'Fantastic Beasts' sequel is a marked improvement over the first film
‘Fantastic Beasts’ sequel is a marked improvement over the first film

J.K. Rowling could have easily just taken her hundreds of millions of dollars from her creation of the “Harry Potter” universe and happily spent the rest of her life without dreaming up any more magic spells or silly wizard names.

Instead, she switched from novels to screenplays, penning a wholly original script set in the Wizarding World of Harry Potter and taking the setting from our modern era to the 1920s.

“Fantastic Beasts and Where to Find Them” came out in 2016 and introduced the world to Newt Scamander (the great Eddie Redmayne), an unassuming wizard who moves about the world as a lover and protector of magical creatures. Think of him as the Marlin Perkins for hippogriffs and unicorns.

“Fantastic Beasts” was enjoyable enough, as Newt visited New York City, befriended witchy sisters Tina (Katherine Waterson) and Queenie (Alison Sudol) and affable muggle Jacob (Dan Fogler) and tried to separate a troubled boy named Credence (Ezra Miller) from a particularly dangerous magical force.

What “Fantastic Beasts” lacked was that magical spark as, even though there were a lot of familiar elements, it felt very separate from the world of Harry Potter so many came to love.

That’s what makes the sequel “Fantastic Beasts: The Crimes of Grindelwald” a marked improvement as, in addition to the appearance of some beloved characters, Rowling is back in her wheelhouse of massive power struggles, heartbreaking betrayals, and deep, dark familial secrets.

“The Crimes of Grindelwald” is even a little more nuanced than the best of the “Harry Potter” films and that is thanks primarily to the titular villain. Grindelwald is played by Johnny Depp in a refreshingly restrained performance, which is surprising at first given his character’s wild appearance with bleach-blonde hair and different colored eyes.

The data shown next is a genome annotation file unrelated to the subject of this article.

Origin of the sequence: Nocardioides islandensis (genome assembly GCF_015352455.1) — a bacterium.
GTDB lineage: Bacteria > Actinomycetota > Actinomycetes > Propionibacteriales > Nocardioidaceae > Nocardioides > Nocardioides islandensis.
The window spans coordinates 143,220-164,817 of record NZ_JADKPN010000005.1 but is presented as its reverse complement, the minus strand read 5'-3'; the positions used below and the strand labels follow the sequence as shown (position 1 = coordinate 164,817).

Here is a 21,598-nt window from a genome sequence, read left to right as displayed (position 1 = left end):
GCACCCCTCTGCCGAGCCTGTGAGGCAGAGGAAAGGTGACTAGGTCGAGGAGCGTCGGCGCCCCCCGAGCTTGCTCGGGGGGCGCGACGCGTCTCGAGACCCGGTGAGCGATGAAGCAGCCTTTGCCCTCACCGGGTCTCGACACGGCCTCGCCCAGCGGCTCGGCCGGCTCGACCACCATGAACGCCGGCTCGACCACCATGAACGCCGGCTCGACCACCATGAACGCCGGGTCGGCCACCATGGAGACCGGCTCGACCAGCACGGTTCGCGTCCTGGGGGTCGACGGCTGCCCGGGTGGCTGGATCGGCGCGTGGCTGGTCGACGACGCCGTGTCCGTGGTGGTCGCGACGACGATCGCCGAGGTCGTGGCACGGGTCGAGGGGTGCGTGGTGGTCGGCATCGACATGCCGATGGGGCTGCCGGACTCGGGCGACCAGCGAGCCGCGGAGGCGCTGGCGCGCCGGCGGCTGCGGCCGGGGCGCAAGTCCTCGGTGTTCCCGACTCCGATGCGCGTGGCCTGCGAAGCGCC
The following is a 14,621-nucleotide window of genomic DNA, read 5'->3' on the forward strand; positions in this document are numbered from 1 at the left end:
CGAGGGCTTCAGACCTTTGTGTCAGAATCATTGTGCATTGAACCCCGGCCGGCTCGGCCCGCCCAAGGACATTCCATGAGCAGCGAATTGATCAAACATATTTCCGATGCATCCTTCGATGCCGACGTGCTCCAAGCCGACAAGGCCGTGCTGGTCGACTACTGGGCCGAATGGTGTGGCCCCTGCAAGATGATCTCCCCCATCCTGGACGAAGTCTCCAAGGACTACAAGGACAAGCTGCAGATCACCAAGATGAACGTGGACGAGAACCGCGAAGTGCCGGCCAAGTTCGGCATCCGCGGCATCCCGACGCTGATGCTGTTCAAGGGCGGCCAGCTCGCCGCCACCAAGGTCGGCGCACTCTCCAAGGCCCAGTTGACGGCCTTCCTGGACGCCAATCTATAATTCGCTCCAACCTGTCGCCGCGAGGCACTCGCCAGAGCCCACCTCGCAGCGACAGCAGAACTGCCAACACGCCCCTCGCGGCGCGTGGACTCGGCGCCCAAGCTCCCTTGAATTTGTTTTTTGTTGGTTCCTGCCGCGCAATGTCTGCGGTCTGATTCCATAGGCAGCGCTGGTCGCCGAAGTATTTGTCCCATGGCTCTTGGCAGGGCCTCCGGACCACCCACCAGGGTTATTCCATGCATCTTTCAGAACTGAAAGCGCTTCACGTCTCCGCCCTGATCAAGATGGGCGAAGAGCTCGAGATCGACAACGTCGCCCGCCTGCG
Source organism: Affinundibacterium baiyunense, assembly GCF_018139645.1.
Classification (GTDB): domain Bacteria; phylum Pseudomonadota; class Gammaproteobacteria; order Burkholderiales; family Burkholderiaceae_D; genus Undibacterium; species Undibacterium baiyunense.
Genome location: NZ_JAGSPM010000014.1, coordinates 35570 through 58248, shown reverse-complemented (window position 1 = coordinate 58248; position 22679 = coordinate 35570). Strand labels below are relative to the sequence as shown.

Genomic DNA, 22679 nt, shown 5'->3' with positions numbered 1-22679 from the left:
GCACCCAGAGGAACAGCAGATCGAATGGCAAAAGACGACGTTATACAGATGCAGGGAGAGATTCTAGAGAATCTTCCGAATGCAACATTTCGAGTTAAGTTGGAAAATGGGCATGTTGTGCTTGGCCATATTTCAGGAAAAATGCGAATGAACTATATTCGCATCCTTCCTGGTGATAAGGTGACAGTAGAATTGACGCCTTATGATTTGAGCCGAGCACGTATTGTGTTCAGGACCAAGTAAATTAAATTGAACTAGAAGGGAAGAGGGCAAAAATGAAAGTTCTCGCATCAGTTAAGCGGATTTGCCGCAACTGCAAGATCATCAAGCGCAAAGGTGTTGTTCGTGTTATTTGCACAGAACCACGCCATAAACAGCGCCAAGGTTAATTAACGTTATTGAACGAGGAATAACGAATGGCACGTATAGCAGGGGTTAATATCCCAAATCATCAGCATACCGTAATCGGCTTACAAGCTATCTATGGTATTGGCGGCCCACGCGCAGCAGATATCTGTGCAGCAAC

In Harry Potter’s world, Voldemort was just plain evil as were (pretty much) all of his associates. And sure, Grindelwald has a megalomaniacal streak and is unquestionably ruthless in his desire to have wizards and witches step out of the shadows and rule the human world. But he’s not entirely wrong as humanity sits on a course of devastation between World Wars and he makes some compelling arguments in support of his ultimate power grab.

He seems overwhelmingly formidable, which means it’s a good thing a young Albus Dumbledore (Jude Law) is on the case and pulling the strings for the good guys, as he sends Newt to Paris where he reunites with his old friends and attempts to stop Grindelwald from tracking down Credence.

There’s a whole lot of plot here as Rowling moves from setting the stage to diving right in by throwing a ton of characters and back story in our direction. Fortunately, director David Yates is a steady hand, as he has been at the helm of the Harry Potter world since “Harry Potter and the Order of the Phoenix” more than a decade ago and he knows how to guide us through the dense family trees and plot twists.

There are three more “Fantastic Beasts” films to follow this one, which means “The Crimes of Grindelwald” is going to leave you with more questions than answers, but for Rowling’s fans, this movie is a treat and proves she is still very much on top of her game.

“Fantastic Beasts: The Crimes of Grindelwald” is rated PG-13 for some sequences of fantasy action.

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